Time & Location
About The Event
Ash Wednesday is the first day of Lent. It occurs forty-six days before Easter, but Lent is nevertheless considered forty days long, because Sundays in this period are not counted as days of penance. It falls on different dates from year to year, according to the date of Easter; it can occur as early as February 4 or as late as March 10.
At Masses and Services of worship on this day, worshippers are blessed with ashes by the celebrating priest or minister. The priest or minister marks the forehead of each participant with black ashes, in the shape of a cross, which the worshipper traditionally retains until washing it off after sundown.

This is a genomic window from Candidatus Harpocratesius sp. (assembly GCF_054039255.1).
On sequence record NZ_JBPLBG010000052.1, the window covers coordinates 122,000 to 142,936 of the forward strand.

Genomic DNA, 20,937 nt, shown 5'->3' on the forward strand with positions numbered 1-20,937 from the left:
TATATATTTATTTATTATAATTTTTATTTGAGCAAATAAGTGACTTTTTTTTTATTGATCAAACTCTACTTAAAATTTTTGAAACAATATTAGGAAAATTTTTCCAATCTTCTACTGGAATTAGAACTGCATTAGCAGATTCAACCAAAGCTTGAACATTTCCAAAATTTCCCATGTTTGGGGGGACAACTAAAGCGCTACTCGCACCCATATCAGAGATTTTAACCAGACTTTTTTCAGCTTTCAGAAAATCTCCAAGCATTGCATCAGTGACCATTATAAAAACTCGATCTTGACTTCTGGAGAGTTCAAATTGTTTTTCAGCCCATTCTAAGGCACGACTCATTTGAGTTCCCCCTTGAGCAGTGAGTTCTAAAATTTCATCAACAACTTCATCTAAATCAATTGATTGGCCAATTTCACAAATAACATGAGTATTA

The symbolism echoes the ancient Near Eastern tradition of throwing ash over one's head signifying repentance before God (as related numerous times in the Bible). The priest or minister offers the worshipper an instruction while applying the ashes, "Remember, that you are dust And unto dust you shall return." This wording comes from Genesis 3:19.
The ashes are prepared by burning palm leaves from the previous year's Palm Sunday celebrations and mixing them with olive oil as a fixative. Ash Wednesday is often observed by fasting, abstinence (from meat), and repentance—a day of contemplating one's transgressions.